The Counsels argued that in Islamic Law under Sharia, the accused could withdraw her confession at any time even at the point of execution. That the burden of proof in a criminal case under our Constitution lies with the prosecution, not the accused to prove her innocence. The Counsels cited 9 items of proof that the prosecution must prove.

Other issues of fact, procedure and technicality canvassed included:

- That the charge is vague, there was nothing in the record of the trial Court indicating the time, place, date and with whom the said offence of Adultery was committed.

- That the word Adultery in the Penal Court 'ZINA' is an arabic word and ought to have been explained to the Appellant.

- That the Appellant was not given opportunity to call witnesses.

- That there is no place in the trial record that stated that Amina was validly married and so in the absence of that, the Judgement was given on assumption.

- That pregnancy should not be conclusive proof of adultery, that more has to be adduced.

- That doubt could be cast with the 'sleeping embryo' theory.

- Under Sharia Law, an accused is given a (second chance) ‘ihizarf’; this was not given to the Appellant.

- That the Sharia Penal Code of Sokoto State commenced on 20th June 2002 after the offence was committed.

- That the Police have no constitutional duty to go to the Appellant’s house and arrest her for committing adultery.

All the above grounds were supported with citation from the Qur’an, Hadith, Sunnah, IJimah, Qiyas, Ijtihad and Al-Urf.

The State Counsel prosecuted this case for the State on the 5th August 2002. He discountenanced all the above grounds and pleaded with the Court to confirm the Judgement of the trial Court. Some issues are pertinent for specific mention:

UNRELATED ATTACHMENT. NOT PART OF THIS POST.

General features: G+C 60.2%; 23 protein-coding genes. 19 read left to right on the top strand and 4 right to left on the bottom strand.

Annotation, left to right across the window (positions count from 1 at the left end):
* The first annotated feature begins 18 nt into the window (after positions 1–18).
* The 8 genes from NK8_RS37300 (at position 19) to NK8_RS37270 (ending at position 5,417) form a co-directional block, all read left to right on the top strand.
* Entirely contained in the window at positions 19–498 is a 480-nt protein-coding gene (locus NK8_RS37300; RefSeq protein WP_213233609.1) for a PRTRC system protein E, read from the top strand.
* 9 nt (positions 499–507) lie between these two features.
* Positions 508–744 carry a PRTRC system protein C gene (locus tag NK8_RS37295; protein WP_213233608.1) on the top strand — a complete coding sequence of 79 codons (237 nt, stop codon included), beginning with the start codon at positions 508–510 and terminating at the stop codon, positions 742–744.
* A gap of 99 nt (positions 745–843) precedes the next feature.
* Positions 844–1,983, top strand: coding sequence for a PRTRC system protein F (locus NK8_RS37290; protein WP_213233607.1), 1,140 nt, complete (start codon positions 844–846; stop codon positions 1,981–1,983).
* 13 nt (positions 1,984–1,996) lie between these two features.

1)That the Sharia Penal Code came into operation on the 1st August 2002. He cited Katsina State Law No. 6.

2) He also cited S (1) (2) Katsina Sharia Law No. 6 that a Judge can sit alone.

3) That the Appellant’s alleged confession was a conclusive proof of adultery.

4) That Sharia does nor recognize the right of appeal.

5) That the Sharia is the supreme law of Muslims and that any argument based on the Constitution should be disregarded, because the Constitution of Nigeria is subservient to the Sharia.

Ihizarf was given to both Counsels and the case was adjourned to 19th August 2002 for Judgement.

In dismissing all the grounds canvassed by the Counsels for the Appellant, the Judges reasoned that Zina is a plain word with clear meaning and need not be explained.

That the issue of time, date, venue and with whom the offence was committed cannot be sustained because it is irrelevant.

That pregnancy alone by unmarried woman is a conclusive proof of Adultery.

That where there is confession in ‘ZINA’ no witness is necessary to prove anything.

That any Muslim that sees a wrong being committed by anyone at any time should arrest/stop the wrong. So the Police did the right thing by going to the Appellant’s house to arrest her for adultery.

That the argument of valid marriage by the Appellant’s Counsels cannot be sustained, because the Counsels did not prove that the Appellant was a young girl and not married.

On the issue of the vagueness of the [charge, the court held that since the Appellant] had confessed to adultery, that issue was of no effect – ‘it has been pushed off/aside.’

The Court held that Sharia Penal Code came up in August 2002.

With respect to the fact that the Judge sat alone, the Court held that the Katsina House of Assembly promulgated the law that provided for more than one Judge and it is the law of man. The Court held that they will abide by the law of God, which allows for one Judge.

The Court held that they will always uphold to the law of God – the Sharia, which is embodied in:

The Holy Qur’an

The Hadith and Sunnah of Prophet Mohammed (SAW)





They further held that the Appellant cannot withdraw her confession.

The Court held in conclusion that, ‘to obey the law of Allah is better than 40 days of rain.'

The Court confirmed the sentence passed by the trial Court of Bakori and advised that the Appellant be stoned to death after she weaned her child.

The Appellant has 30 days to appeal. Counsels are now in process of appeal.

Hauwa Ibrahim

Defence Counsel of Amina Lawal & consultant to BAOBAB for Women's Human Rights